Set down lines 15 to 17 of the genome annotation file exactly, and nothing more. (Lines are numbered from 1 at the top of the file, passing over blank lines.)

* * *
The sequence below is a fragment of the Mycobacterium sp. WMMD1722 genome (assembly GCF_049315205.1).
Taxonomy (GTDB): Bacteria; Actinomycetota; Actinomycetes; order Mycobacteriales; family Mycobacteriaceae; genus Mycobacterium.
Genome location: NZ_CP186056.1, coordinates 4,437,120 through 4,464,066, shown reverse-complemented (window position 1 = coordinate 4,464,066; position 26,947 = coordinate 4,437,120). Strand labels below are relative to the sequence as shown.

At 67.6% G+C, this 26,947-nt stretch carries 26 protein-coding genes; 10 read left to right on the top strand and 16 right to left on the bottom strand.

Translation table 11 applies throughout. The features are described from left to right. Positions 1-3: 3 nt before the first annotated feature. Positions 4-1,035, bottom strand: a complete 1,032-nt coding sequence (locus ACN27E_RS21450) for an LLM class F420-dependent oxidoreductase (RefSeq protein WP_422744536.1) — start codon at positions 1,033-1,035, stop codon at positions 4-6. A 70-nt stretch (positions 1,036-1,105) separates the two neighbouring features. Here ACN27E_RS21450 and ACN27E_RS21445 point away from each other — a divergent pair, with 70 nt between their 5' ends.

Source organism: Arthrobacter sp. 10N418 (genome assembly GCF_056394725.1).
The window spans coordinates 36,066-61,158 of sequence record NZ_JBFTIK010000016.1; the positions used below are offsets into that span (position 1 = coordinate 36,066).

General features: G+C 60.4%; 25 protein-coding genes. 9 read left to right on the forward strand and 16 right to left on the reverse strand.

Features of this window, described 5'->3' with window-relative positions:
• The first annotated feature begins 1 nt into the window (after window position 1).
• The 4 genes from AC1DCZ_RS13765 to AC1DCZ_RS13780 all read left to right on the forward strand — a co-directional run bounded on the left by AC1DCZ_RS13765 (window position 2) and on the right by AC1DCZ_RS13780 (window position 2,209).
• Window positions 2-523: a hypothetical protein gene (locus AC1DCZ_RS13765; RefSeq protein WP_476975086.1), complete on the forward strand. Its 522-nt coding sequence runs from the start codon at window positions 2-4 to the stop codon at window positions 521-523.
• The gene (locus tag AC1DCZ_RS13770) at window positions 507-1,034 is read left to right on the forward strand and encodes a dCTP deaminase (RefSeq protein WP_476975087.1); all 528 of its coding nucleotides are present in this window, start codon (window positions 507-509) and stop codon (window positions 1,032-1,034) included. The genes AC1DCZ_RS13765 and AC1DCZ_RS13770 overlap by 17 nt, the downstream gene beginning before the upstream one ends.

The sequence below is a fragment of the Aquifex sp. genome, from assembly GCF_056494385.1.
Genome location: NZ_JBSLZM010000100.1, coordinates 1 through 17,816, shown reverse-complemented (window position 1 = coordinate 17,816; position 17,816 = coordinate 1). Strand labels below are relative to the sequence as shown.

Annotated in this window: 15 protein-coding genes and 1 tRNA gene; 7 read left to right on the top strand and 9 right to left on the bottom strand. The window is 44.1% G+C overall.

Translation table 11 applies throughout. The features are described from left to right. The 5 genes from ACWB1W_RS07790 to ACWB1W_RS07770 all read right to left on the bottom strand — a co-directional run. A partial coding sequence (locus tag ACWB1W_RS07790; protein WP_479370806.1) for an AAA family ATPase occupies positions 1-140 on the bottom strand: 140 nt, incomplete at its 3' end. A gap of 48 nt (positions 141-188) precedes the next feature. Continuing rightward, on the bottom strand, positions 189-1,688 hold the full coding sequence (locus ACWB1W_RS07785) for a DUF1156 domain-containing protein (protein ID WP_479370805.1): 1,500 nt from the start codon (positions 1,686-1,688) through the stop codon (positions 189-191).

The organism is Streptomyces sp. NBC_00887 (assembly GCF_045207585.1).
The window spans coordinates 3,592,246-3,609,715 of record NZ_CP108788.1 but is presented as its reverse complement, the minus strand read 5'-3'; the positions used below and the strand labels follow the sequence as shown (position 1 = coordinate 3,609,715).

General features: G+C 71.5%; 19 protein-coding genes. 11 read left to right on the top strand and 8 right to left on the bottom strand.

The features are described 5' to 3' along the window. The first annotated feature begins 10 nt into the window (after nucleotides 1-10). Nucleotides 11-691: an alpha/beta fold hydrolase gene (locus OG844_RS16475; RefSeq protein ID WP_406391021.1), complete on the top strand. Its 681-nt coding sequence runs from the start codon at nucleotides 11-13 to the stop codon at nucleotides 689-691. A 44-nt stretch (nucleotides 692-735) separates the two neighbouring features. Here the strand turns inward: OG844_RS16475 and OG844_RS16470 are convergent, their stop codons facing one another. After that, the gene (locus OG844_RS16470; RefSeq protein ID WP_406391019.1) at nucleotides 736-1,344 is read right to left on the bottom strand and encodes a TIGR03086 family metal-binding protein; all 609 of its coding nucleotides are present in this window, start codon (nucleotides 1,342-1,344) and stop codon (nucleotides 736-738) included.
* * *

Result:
Genome location: NZ_JBSLZM010000100.1, coordinates 1 through 17,816, shown reverse-complemented (window position 1 = coordinate 17,816; position 17,816 = coordinate 1). Strand labels below are relative to the sequence as shown.

Annotated in this window: 15 protein-coding genes and 1 tRNA gene; 7 read left to right on the top strand and 9 right to left on the bottom strand. The window is 44.1% G+C overall.

Translation table 11 applies throughout. The features are described from left to right. The 5 genes from ACWB1W_RS07790 to ACWB1W_RS07770 all read right to left on the bottom strand — a co-directional run. A partial coding sequence (locus tag ACWB1W_RS07790; protein WP_479370806.1) for an AAA family ATPase occupies positions 1-140 on the bottom strand: 140 nt, incomplete at its 3' end. A gap of 48 nt (positions 141-188) precedes the next feature. Continuing rightward, on the bottom strand, positions 189-1,688 hold the full coding sequence (locus ACWB1W_RS07785) for a DUF1156 domain-containing protein (protein ID WP_479370805.1): 1,500 nt from the start codon (positions 1,686-1,688) through the stop codon (positions 189-191).